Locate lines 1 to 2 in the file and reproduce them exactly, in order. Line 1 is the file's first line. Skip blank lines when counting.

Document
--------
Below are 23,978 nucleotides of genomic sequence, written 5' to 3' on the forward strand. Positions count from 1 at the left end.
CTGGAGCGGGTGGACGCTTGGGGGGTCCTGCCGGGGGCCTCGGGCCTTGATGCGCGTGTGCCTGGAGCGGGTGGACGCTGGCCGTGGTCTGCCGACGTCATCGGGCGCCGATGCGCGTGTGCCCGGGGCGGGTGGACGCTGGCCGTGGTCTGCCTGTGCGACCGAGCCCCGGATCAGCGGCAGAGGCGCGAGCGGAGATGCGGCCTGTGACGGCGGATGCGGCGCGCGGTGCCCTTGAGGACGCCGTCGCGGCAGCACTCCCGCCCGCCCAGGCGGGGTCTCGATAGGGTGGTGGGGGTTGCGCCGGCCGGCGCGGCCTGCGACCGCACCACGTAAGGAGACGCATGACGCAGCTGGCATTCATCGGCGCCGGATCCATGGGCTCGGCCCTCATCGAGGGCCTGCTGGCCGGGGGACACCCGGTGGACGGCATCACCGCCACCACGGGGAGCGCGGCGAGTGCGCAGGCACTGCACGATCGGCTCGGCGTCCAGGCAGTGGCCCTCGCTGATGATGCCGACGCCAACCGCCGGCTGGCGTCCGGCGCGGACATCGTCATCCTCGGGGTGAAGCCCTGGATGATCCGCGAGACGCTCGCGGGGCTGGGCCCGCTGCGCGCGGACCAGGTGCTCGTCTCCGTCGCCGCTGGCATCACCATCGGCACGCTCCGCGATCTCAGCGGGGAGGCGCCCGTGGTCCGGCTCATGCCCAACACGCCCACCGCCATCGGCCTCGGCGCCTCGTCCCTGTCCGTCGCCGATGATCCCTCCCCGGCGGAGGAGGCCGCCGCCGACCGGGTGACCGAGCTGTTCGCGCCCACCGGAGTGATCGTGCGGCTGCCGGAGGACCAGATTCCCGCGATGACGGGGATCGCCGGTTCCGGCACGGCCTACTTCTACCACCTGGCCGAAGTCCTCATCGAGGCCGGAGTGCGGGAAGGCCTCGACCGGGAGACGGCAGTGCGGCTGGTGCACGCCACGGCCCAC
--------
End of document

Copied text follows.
Below are 23,978 nucleotides of genomic sequence, written 5' to 3' on the forward strand. Positions count from 1 at the left end.
CTGGAGCGGGTGGACGCTTGGGGGGTCCTGCCGGGGGCCTCGGGCCTTGATGCGCGTGTGCCTGGAGCGGGTGGACGCTGGCCGTGGTCTGCCGACGTCATCGGGCGCCGATGCGCGTGTGCCCGGGGCGGGTGGACGCTGGCCGTGGTCTGCCTGTGCGACCGAGCCCCGGATCAGCGGCAGAGGCGCGAGCGGAGATGCGGCCTGTGACGGCGGATGCGGCGCGCGGTGCCCTTGAGGACGCCGTCGCGGCAGCACTCCCGCCCGCCCAGGCGGGGTCTCGATAGGGTGGTGGGGGTTGCGCCGGCCGGCGCGGCCTGCGACCGCACCACGTAAGGAGACGCATGACGCAGCTGGCATTCATCGGCGCCGGATCCATGGGCTCGGCCCTCATCGAGGGCCTGCTGGCCGGGGGACACCCGGTGGACGGCATCACCGCCACCACGGGGAGCGCGGCGAGTGCGCAGGCACTGCACGATCGGCTCGGCGTCCAGGCAGTGGCCCTCGCTGATGATGCCGACGCCAACCGCCGGCTGGCGTCCGGCGCGGACATCGTCATCCTCGGGGTGAAGCCCTGGATGATCCGCGAGACGCTCGCGGGGCTGGGCCCGCTGCGCGCGGACCAGGTGCTCGTCTCCGTCGCCGCTGGCATCACCATCGGCACGCTCCGCGATCTCAGCGGGGAGGCGCCCGTGGTCCGGCTCATGCCCAACACGCCCACCGCCATCGGCCTCGGCGCCTCGTCCCTGTCCGTCGCCGATGATCCCTCCCCGGCGGAGGAGGCCGCCGCCGACCGGGTGACCGAGCTGTTCGCGCCCACCGGAGTGATCGTGCGGCTGCCGGAGGACCAGATTCCCGCGATGACGGGGATCGCCGGTTCCGGCACGGCCTACTTCTACCACCTGGCCGAAGTCCTCATCGAGGCCGGAGTGCGGGAAGGCCTCGACCGGGAGACGGCAGTGCGGCTGGTGCACGCCACGGCCCAC